Next, I start working on the bigger items. For my “nicer” (and also bulkier) shirts, pants, and dresses, I place these into a larger packing cube where they are less likely to get tons of wrinkles. The jackets go into a stuff sack, as do things like sports bras. I like to keep all of my cubes and sacks organized by function so that I don’t ever have to rip all my stuff apart trying to find one item of clothing. It does take some thought and some persistence throughout the trip, but it’s worth it to not have to dump your backpack or suitcase out looking for your favorite shirt.
The next big part is fitting everything in your suitcase or backpack. This part can be tricky! The key is to leave no “dead” space. For example, my suitcase has hard bars on the back that make up the handle. These bars are raised slightly above the inside of the back of the case, meaning that if I just simply place a packing cube on top, I’m losing some valuable space. I wedge things like rain jackets, scarves, and more in there underneath my packing cubes! Also, there is sometimes room between my packing cubes and the edge of the compartment, so I stuff my underwear bag, hats, or smaller stuff sacks there. Be creative!
Now, the part many women struggle with – shoes! This used to be me, too. It took me awhile to figure out that some things – like heels – just weren’t realistic to bring due to the type of travel I do. Even if I have a nice night out, I’m probably going to be walking a lot. So, I bring ballet flats instead, which are a lot smaller! Hiking boots and running shoes obviously take up the most space, so to save room, I stuff my socks inside them. For this trip, I brought hiking boots, running shoes, a pair of neutral ballet flats, a pair of adventure/outdoor sandals, and a pair of TOMS for the plane/walking around cities. I wear my TOMS on the plane, pack the sandals in my backpack, and the other pairs go into the suitcase. NOTE: You do NOT need to bring this many pairs of shoes and if I were not training for a marathon, I’d be leaving my running shoes at home. On the other hand, if you don’t hike much, you could ditch the boots and bring your running shoes! If I wasn’t going with AJ, I wouldn’t even bother with ballet flats, but sometimes I try to look decent for him.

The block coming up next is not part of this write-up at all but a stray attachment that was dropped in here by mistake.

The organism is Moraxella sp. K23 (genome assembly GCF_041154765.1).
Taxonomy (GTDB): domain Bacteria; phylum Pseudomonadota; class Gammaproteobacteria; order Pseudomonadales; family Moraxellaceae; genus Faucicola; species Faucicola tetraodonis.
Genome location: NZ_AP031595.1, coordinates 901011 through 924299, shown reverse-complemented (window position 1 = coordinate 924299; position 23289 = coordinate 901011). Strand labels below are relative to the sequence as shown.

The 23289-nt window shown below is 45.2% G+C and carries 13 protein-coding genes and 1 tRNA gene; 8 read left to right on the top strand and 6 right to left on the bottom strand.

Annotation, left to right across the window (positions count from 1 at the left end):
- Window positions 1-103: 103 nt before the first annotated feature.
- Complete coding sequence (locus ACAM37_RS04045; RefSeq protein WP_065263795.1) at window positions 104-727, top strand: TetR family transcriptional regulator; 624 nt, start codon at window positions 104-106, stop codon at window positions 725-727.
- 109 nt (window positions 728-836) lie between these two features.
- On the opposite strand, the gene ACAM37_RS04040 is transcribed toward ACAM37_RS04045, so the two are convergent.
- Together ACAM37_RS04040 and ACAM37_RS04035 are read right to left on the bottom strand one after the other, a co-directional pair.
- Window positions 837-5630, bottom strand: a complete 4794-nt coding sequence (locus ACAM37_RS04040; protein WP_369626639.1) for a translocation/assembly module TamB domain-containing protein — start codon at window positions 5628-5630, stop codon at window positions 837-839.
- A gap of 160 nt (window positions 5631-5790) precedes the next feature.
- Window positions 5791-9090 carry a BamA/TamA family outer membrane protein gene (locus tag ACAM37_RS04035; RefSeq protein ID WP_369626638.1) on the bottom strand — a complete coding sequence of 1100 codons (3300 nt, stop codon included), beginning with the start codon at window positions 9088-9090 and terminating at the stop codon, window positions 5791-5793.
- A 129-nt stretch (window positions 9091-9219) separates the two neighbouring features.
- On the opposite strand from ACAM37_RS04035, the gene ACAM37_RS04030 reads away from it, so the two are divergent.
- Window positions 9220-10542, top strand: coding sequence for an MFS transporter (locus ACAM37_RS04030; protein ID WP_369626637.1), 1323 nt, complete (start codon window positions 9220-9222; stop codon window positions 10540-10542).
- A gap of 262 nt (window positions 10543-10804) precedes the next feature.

All of this fit neatly into my suitcase without ever having to use the expander or squeeze anything at all. Easy peasy! Next, it’s time to pack my bag for under the seat. Normally, I bring a large leather bag that easily compartmentalizes all my stuff, but I wanted a daypack for this trip since we’d be doing so much hiking. This made things a bit challenging, since it’s definitely smaller! Here is what I packed:
- Work laptop and charger (How else could I travel so much?)
- Eye mask and ear plugs
- Compression socks
- Toiletry bag (I like keeping this on the plane with me for long flights)
- Fleece hoody
- Camera bag
- The best travel pillow ever
What I love about everything on this list is that nearly every item has multiple purposes. The lightweight, technical fabrics of most of the clothing mean that everything packs small and light, so I don’t have to worry about bulk. I even have room left over in my suitcase and backpack for souvenirs! You could definitely bring even less than this for your trip depending on what activities you’ll be doing.
It’s possible to pack for #NewZealand in a carry-on. Check out @thetrexrunner’s tips and packing list!
And that’s it! Now, go forth and conquer New Zealand without worrying about your luggage getting lost.
LEAVE A COMMENT: Is New Zealand on your bucket list? What would you bring? What’s the longest you’ve ever traveled with a carry-on?